By Lisa Rowlands

Legend has it that a freedom seeking stag once made a seemingly impossible leap between two of the region’s jagged peaks, thus evading hunters and giving this geologically distinct region its rather charming name. Winemaking has a long history here but its elevation to elite status came following the Judgement of Paris in 1976 when a 1973 Cabernet Sauvignon varietal from what would become this appellation outscored all other wines in the red category, including those from some prestigious Bordeaux estates. Inevitably, this success immediately raised the profile of wines from Stags Leap and from California in general, with international interest in the state’s wine industry growing as a result.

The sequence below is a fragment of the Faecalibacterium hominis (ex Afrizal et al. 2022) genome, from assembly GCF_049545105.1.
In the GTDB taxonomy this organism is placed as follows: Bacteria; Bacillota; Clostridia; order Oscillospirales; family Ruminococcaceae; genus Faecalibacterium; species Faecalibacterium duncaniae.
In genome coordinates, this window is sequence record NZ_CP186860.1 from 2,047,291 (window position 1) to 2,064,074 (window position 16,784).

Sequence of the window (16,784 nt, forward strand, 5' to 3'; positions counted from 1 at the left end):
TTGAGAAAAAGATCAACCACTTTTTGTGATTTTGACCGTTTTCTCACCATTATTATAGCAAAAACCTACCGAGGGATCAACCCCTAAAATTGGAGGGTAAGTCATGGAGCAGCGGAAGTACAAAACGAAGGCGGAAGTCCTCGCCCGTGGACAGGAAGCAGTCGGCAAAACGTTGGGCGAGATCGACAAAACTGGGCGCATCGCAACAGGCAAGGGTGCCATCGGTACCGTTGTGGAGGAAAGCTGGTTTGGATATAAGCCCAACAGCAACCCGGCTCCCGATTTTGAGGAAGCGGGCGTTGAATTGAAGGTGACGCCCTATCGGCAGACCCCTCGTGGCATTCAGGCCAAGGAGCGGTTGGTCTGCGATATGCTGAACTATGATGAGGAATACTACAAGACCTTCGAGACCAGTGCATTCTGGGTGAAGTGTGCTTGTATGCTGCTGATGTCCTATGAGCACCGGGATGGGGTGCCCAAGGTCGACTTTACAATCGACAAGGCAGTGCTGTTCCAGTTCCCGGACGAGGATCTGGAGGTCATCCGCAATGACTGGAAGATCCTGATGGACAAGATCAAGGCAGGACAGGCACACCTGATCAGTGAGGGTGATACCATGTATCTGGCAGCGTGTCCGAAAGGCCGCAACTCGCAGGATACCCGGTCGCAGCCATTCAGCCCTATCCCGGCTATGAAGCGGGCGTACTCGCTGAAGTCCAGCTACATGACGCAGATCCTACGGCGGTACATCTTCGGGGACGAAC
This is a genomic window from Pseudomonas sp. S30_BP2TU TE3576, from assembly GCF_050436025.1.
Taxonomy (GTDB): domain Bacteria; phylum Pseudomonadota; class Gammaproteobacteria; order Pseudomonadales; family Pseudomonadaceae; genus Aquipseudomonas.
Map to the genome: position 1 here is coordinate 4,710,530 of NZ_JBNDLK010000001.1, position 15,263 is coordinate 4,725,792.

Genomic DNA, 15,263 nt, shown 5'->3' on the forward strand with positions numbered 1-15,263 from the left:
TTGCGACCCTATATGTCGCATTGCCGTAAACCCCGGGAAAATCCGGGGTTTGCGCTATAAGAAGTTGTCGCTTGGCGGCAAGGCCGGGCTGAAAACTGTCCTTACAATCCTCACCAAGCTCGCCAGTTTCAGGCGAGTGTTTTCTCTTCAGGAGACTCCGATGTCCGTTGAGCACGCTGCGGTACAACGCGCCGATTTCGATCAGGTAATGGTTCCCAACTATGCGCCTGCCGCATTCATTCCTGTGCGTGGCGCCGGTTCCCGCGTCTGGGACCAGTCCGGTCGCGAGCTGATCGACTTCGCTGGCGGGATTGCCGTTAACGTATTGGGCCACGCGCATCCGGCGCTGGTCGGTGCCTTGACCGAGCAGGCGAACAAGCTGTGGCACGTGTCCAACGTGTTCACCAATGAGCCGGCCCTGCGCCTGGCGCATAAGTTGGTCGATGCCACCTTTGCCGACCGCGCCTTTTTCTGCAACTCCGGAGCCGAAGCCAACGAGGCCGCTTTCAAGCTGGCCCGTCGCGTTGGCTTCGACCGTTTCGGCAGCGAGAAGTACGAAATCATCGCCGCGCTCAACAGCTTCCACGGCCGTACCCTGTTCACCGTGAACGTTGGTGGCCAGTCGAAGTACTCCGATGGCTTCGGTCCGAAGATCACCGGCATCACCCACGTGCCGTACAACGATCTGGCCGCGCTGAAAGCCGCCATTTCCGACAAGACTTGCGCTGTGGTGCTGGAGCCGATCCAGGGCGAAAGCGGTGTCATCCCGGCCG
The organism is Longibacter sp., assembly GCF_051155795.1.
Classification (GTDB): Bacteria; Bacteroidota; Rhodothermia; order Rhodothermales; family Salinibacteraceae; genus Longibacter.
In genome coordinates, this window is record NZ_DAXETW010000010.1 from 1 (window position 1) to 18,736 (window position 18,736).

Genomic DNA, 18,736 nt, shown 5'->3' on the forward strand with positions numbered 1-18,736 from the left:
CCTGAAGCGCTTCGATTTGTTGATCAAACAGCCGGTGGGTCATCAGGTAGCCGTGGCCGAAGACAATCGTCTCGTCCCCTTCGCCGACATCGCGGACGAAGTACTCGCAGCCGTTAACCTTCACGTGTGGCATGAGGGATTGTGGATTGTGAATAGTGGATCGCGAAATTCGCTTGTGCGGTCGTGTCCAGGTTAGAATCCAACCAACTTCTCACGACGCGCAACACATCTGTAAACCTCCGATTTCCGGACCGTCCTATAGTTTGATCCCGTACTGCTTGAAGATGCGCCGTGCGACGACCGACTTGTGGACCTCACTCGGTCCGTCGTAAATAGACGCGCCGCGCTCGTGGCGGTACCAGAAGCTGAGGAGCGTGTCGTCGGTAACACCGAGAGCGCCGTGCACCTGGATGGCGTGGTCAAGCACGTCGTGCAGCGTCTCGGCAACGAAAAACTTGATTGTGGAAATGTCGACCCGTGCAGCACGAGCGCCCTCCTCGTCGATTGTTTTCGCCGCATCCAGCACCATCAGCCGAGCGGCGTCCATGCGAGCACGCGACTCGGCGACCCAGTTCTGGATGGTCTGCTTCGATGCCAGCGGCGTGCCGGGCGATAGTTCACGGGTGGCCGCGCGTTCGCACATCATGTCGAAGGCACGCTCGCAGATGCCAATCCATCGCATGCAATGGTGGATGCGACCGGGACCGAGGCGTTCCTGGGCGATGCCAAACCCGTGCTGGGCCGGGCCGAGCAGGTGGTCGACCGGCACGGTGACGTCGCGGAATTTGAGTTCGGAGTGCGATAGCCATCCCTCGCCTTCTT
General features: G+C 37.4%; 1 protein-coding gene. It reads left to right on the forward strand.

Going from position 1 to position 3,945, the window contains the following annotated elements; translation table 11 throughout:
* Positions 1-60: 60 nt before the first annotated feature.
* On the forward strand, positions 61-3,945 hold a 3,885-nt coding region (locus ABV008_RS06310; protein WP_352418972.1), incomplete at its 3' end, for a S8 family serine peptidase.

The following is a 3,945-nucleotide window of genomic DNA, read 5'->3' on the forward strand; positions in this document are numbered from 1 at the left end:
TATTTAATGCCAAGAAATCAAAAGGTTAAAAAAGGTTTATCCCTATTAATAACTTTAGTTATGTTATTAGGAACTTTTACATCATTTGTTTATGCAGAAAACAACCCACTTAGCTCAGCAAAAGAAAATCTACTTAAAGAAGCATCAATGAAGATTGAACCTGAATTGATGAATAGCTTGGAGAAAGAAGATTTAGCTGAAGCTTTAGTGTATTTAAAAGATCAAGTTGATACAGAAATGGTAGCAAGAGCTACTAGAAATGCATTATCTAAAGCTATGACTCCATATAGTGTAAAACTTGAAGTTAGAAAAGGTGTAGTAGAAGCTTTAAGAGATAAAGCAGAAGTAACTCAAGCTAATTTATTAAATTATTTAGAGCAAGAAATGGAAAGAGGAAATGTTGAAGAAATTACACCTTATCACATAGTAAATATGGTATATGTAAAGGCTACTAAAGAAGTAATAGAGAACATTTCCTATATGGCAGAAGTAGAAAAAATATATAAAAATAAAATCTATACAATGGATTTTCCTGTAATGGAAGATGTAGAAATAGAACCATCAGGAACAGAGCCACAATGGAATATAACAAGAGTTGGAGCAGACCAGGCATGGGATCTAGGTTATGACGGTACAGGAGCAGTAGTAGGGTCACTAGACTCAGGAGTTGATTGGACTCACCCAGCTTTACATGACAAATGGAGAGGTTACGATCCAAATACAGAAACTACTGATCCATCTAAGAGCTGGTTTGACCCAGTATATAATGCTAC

The area’s terroir is its unique selling point. A blend of free-draining volcanic soils on clay sub-soil, leads to low yielding, non-vigorous vines whose roots are forced to work hard for nutrients and whose fruits are subsequently characterised by intense flavour and consummate balance. These attributes are accentuated by the Stags Leap microclimate which combines warm days (the rocky peaks of the Palisades which flank the AVA to the east, reflect, and thus intensify the sun’s heat) with cooler night time temperatures proving ideal for late ripening varieties like Cabernet Sauvignon.

Whilst Cabernet Sauvignon is the undeniable darling of Stags Leap, accounting for 90% of the approximate six-hundred hectares under vine and producing bold, well-structured wines, other Bordeaux varieties Merlot, Cabernet Franc and Malbec are found in the vineyards here, along with Petite Sirah and the ubiquitous Californian grape, Zinfandel. A tiny amount of white wine is also made in Stags Leap, principally from Chardonnay, however it is the elegant, terroir driven reds on which the appellation’s glowing reputation rests.